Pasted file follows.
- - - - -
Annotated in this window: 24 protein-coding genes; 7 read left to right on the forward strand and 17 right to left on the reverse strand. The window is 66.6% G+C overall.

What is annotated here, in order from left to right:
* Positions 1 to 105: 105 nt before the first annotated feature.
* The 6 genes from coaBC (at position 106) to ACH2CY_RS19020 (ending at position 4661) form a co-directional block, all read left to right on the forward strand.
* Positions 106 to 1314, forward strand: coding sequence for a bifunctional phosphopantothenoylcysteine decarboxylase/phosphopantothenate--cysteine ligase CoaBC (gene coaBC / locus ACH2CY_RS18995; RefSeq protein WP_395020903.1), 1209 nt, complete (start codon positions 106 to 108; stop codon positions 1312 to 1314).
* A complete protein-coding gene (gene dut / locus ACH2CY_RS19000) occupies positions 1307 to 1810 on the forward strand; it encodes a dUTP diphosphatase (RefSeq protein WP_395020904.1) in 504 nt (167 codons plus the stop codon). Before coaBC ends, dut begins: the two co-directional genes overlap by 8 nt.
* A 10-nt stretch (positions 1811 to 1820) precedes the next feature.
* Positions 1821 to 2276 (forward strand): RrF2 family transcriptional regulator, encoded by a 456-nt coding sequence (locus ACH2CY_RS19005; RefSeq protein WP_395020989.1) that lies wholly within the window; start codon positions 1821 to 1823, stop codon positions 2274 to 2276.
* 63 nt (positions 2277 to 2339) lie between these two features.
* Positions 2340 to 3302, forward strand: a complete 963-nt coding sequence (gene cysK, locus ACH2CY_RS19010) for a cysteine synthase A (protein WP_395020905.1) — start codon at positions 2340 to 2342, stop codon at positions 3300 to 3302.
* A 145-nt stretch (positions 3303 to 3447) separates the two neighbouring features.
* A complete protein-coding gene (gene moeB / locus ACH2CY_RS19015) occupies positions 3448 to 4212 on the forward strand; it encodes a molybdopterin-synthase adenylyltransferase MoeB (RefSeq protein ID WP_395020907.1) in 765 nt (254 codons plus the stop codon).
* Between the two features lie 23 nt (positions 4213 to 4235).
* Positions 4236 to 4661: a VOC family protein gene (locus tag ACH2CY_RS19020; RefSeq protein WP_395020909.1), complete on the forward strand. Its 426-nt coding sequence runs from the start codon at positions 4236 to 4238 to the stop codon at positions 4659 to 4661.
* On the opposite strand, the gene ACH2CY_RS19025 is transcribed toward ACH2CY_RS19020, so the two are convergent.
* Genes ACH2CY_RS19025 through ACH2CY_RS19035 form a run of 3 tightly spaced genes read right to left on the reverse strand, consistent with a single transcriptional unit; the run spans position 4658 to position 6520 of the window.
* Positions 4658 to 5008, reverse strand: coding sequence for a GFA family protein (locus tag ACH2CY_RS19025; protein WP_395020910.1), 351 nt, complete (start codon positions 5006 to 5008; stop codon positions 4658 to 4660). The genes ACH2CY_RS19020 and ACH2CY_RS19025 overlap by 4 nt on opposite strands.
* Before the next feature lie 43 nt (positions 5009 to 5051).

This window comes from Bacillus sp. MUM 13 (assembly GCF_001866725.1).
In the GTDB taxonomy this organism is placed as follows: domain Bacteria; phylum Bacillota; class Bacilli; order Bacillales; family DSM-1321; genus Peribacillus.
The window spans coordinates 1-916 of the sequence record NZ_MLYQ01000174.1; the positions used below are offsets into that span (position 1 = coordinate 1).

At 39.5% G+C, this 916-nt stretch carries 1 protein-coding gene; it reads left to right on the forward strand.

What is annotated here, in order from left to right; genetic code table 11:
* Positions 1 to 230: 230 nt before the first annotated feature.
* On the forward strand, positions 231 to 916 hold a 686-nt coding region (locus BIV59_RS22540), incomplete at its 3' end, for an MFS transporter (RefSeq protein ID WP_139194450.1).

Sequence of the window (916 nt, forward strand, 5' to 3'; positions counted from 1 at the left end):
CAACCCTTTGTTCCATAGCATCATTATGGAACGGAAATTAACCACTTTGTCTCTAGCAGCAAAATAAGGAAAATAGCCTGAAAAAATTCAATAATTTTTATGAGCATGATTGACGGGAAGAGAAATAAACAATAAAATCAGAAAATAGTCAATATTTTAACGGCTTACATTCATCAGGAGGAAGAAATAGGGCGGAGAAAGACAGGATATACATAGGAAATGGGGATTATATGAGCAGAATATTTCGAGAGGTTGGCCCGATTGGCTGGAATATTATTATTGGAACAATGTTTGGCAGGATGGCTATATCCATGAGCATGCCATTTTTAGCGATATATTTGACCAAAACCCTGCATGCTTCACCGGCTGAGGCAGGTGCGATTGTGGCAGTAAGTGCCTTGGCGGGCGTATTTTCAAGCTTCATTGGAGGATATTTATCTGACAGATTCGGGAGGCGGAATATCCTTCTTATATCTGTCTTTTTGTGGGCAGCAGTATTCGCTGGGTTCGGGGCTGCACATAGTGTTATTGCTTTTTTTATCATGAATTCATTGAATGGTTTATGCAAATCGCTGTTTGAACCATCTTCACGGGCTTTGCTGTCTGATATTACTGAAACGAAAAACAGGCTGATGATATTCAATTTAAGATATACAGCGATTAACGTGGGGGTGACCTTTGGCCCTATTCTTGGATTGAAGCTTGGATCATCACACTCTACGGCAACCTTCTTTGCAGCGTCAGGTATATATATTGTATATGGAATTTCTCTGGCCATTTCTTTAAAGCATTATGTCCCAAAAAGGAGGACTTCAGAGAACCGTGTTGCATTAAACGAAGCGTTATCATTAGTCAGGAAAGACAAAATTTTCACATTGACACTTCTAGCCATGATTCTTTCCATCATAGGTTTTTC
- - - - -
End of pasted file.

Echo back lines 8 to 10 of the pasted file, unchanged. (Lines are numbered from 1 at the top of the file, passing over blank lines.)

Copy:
* Positions 1821 to 2276 (forward strand): RrF2 family transcriptional regulator, encoded by a 456-nt coding sequence (locus ACH2CY_RS19005; RefSeq protein WP_395020989.1) that lies wholly within the window; start codon positions 1821 to 1823, stop codon positions 2274 to 2276.
* 63 nt (positions 2277 to 2339) lie between these two features.
* Positions 2340 to 3302, forward strand: a complete 963-nt coding sequence (gene cysK, locus ACH2CY_RS19010) for a cysteine synthase A (protein WP_395020905.1) — start codon at positions 2340 to 2342, stop codon at positions 3300 to 3302.